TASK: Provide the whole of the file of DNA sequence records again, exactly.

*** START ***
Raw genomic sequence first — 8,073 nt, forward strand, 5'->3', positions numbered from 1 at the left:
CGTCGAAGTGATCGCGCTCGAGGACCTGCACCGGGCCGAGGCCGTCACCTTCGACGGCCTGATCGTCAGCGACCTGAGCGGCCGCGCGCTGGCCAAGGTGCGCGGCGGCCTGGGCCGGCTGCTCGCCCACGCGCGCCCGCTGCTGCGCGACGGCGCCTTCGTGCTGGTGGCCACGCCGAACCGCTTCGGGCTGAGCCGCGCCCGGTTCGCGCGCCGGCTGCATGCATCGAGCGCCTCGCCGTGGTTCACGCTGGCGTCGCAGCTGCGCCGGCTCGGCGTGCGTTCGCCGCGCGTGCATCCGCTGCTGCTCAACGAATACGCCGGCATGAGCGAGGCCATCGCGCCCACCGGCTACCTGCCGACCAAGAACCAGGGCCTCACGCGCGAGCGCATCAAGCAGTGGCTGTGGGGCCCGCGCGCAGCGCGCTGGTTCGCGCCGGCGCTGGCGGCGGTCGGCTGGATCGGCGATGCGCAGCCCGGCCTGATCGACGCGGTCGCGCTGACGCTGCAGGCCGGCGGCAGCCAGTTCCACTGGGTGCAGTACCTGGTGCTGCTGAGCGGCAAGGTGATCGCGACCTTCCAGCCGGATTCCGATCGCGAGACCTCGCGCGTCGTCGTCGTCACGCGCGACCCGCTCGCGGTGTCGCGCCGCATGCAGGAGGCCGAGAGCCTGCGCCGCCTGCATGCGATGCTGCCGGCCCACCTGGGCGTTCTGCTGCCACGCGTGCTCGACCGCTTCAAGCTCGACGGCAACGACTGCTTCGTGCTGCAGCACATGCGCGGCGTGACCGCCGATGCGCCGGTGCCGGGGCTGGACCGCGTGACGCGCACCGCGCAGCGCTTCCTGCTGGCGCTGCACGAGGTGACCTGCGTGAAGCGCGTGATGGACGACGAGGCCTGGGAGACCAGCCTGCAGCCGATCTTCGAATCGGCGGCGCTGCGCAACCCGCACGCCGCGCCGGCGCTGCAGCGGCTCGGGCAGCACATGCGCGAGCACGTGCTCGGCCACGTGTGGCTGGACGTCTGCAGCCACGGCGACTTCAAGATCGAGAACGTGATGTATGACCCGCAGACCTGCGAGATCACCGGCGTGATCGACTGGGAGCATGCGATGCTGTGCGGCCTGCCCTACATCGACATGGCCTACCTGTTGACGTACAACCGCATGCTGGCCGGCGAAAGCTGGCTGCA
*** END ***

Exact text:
Raw genomic sequence first — 8,073 nt, forward strand, 5'->3', positions numbered from 1 at the left:
CGTCGAAGTGATCGCGCTCGAGGACCTGCACCGGGCCGAGGCCGTCACCTTCGACGGCCTGATCGTCAGCGACCTGAGCGGCCGCGCGCTGGCCAAGGTGCGCGGCGGCCTGGGCCGGCTGCTCGCCCACGCGCGCCCGCTGCTGCGCGACGGCGCCTTCGTGCTGGTGGCCACGCCGAACCGCTTCGGGCTGAGCCGCGCCCGGTTCGCGCGCCGGCTGCATGCATCGAGCGCCTCGCCGTGGTTCACGCTGGCGTCGCAGCTGCGCCGGCTCGGCGTGCGTTCGCCGCGCGTGCATCCGCTGCTGCTCAACGAATACGCCGGCATGAGCGAGGCCATCGCGCCCACCGGCTACCTGCCGACCAAGAACCAGGGCCTCACGCGCGAGCGCATCAAGCAGTGGCTGTGGGGCCCGCGCGCAGCGCGCTGGTTCGCGCCGGCGCTGGCGGCGGTCGGCTGGATCGGCGATGCGCAGCCCGGCCTGATCGACGCGGTCGCGCTGACGCTGCAGGCCGGCGGCAGCCAGTTCCACTGGGTGCAGTACCTGGTGCTGCTGAGCGGCAAGGTGATCGCGACCTTCCAGCCGGATTCCGATCGCGAGACCTCGCGCGTCGTCGTCGTCACGCGCGACCCGCTCGCGGTGTCGCGCCGCATGCAGGAGGCCGAGAGCCTGCGCCGCCTGCATGCGATGCTGCCGGCCCACCTGGGCGTTCTGCTGCCACGCGTGCTCGACCGCTTCAAGCTCGACGGCAACGACTGCTTCGTGCTGCAGCACATGCGCGGCGTGACCGCCGATGCGCCGGTGCCGGGGCTGGACCGCGTGACGCGCACCGCGCAGCGCTTCCTGCTGGCGCTGCACGAGGTGACCTGCGTGAAGCGCGTGATGGACGACGAGGCCTGGGAGACCAGCCTGCAGCCGATCTTCGAATCGGCGGCGCTGCGCAACCCGCACGCCGCGCCGGCGCTGCAGCGGCTCGGGCAGCACATGCGCGAGCACGTGCTCGGCCACGTGTGGCTGGACGTCTGCAGCCACGGCGACTTCAAGATCGAGAACGTGATGTATGACCCGCAGACCTGCGAGATCACCGGCGTGATCGACTGGGAGCATGCGATGCTGTGCGGCCTGCCCTACATCGACATGGCCTACCTGTTGACGTACAACCGCATGCTGGCCGGCGAAAGCTGGCTGCA